Photo Credit: Geoff Burke / USA TODAY Sports

In two nights, the Leafs have put the NHL on notice

It seems ever so fitting that the hero in last night’s game, perhaps the biggest Leafs win in over a decade, was Kasperi Kapanen.

Yes, there are cool ways to make the story about him, like the fact that the last Leafs overtime winning goal in the playoffs was scored with his father sitting on the opposition bench fourteen years ago. Or that it’s yet another tally on his resume of monster goals; the equalizer earlier in the same game, the 3-3 goal against the team that drafted him on clinch night, his Game 7 equalizer in the AHL playoffs last season, and obviously his World Junior Golden Goal 16 months ago all come to mind.

But as fantastic as he was last night, Kapanen’s efforts may be as symbolic as they are an individual feat.

Kapanen is the strongest example of all of the descriptors given to the Toronto Maple Leafs this year. At just 20 years old, he’s young on a team of already young players. He’s played fewer games than most of an already experienced group. He’s the player with the lowest current expectations of a group that entered the season with rock-bottom expectations.

Boy, has that group altered that tone. That’s already been a work in progress over the past several months, but especially so in the past few days.

The Leafs, by all accounts, were considered as good as cooked in this series before it even started. Even though they had impressed throughout this year, in every way from the highlight reel to the spreadsheets, they still had an image to shake off and, perhaps more importantly, a goliath to take on in the Capitals. While Washington hasn’t gone on the big run that many have expected out of them over the past few years, this is widely considered to be their finest, most complete form.

But Toronto has stood tall in both games. Their first effort was a series of fortunate bounces by both teams that culminated in victory for the home team, but momentum in the game see-sawed equally until the very end. Even with the Caps’ chances to re-adjust, a team supposedly superior to Toronto in every way has struggled to pull ahead for very long.

In fact, they’ve led this series for fewer than 4 of 150 minutes.

Don’t get me wrong, Toronto has had their moments. They’ve given up golden opportunities as the result of being too hesitant to play the puck out during tired shifts, too quick to make a decision that doesn’t need immediate attention or being too willing to tempt fate with the roulette wheel-esque “Playoff Refereeing”. The road won’t get much easier now, either; that 1-1 on the bracket is a stark reminder to the Capitals that this series isn’t a freebie, and losing Roman Polak last night, no matter how you feel about him in his rougher moments, removes a recently-improved option in a position where the Leafs are incredibly bare.

But if nothing else, the fears that came with generic narratives appear to be thrown out the window. Toronto’s young players are all playing with the utmost of confidence. Their offensively-driven system has held up just fine against an elite team on both sides of the puck, perhaps indicating that the method of creating differential doesn’t matter so much as simply having it does. Frederik Andersen looks not just healthy, but mostly dominant between the pipes. Jake Gardiner and Nazem Kadri, two players who were much-maligned in prior regimes, have been effective in keeping Alexander Ovechkin and Washington’s other stars at bay.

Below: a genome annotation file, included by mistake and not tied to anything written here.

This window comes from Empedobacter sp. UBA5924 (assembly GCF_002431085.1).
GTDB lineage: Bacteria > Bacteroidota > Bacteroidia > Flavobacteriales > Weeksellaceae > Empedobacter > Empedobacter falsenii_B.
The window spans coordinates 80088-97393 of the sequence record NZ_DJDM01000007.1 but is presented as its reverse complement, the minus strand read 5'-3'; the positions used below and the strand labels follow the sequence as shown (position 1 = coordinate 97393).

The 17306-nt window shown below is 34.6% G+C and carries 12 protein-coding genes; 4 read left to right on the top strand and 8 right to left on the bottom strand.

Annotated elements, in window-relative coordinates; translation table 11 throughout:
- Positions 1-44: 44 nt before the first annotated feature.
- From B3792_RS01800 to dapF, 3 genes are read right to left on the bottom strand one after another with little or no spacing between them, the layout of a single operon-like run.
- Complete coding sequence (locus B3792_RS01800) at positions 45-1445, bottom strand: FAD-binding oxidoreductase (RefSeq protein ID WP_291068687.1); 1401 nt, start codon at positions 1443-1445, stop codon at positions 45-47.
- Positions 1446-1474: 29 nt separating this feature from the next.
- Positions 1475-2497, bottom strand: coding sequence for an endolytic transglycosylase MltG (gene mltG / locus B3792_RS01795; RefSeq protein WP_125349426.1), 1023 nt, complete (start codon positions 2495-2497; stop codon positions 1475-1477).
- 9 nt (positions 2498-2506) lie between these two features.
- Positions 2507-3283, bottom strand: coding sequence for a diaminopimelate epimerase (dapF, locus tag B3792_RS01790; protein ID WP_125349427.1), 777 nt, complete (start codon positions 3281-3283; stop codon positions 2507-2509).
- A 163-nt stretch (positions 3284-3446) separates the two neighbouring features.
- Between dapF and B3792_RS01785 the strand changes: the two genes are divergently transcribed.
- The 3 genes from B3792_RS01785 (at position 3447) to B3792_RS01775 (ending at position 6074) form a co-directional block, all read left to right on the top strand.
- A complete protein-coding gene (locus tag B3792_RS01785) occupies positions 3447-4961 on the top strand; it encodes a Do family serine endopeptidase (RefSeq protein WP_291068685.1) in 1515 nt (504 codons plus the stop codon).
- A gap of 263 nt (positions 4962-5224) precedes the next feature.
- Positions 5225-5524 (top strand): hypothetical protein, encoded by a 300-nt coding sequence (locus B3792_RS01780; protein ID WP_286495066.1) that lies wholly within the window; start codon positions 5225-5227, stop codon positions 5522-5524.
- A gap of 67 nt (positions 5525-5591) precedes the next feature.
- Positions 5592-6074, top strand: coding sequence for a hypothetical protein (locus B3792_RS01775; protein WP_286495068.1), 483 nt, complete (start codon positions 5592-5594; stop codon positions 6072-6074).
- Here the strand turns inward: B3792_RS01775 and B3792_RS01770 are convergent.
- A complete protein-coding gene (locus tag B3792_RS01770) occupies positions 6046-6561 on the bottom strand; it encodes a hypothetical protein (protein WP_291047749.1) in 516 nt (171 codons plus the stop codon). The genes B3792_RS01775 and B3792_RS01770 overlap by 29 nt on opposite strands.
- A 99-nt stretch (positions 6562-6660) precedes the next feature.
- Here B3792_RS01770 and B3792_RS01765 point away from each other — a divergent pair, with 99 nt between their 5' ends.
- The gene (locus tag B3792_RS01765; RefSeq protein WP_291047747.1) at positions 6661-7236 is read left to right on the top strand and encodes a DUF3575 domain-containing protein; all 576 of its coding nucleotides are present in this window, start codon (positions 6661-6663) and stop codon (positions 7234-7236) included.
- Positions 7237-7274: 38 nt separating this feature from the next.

Of course, we’re talking about just two games here. Anything can happen the rest of the way, and it’s still reasonable to believe that Toronto ultimately succumbs to their red-rocking friends at the end of the series.

But they’re showing Washington, and the rest of the hockey world, that they don’t need to fit the stereotypical mould of a playoff hockey team to hold their own. In fact, being counter to the narrative might be the reason that the team continues to break through the moving goalposts and expectations handed to them. If we keep seeing games like the pair that the blue and white have played in Washington, the underestimation might not last for much longer.

  • lukewarmwater

    Jeff superb article, hold on let me double check, yep it is indeed you. Got to remember Jeff I’m so old I can remember the leafs winning cups. As during the regular season the leafs are feeling no pressure. They were not suppose to be a playoff team according to the Buttons of the world. They would be steam rolled against Ovie and the capital punishment crew. Btw is Ovie starting to show the wear and tear of a spectacular career not only for the Capitals but all those games for his home land. Under 3 minutes in the first period is the big Russian playing hurt???
    What a class act by Brian Boyle, showing the respect to that young Caps fan by banging the glass in time with the kid.
    I also think there might be an indirect influence on another team that Rogers are involved in namely the Blue Jays who became old over night. Obviously and hopefully they will realise it is time to tear the team down and build up the farm system. Time will tell if the ex Cleveland crew are the guys to do it. Are they the equivalent of leaping Lou, Babs, Hunter and company. We shall see.
    As you astutely point out the Capitals finished first for a reason and Williams stated the obvious they will continue to try to pound the leafs into submission and go leg and head hunting. Hopefully the refs similar to the Ducks and Flames series will make the culprits of the cross checks and head shots pay for it.
    I just want to in conclusion to wish everyone a very happy Easter Sunday.

  • The Russian Rocket

    Gardiner is looking like he’s on a trajectory to be a top 10 defender in the league. He’s not there right now but his quick exits from the D-zone and poise in the offensive end is becoming more and more impressive.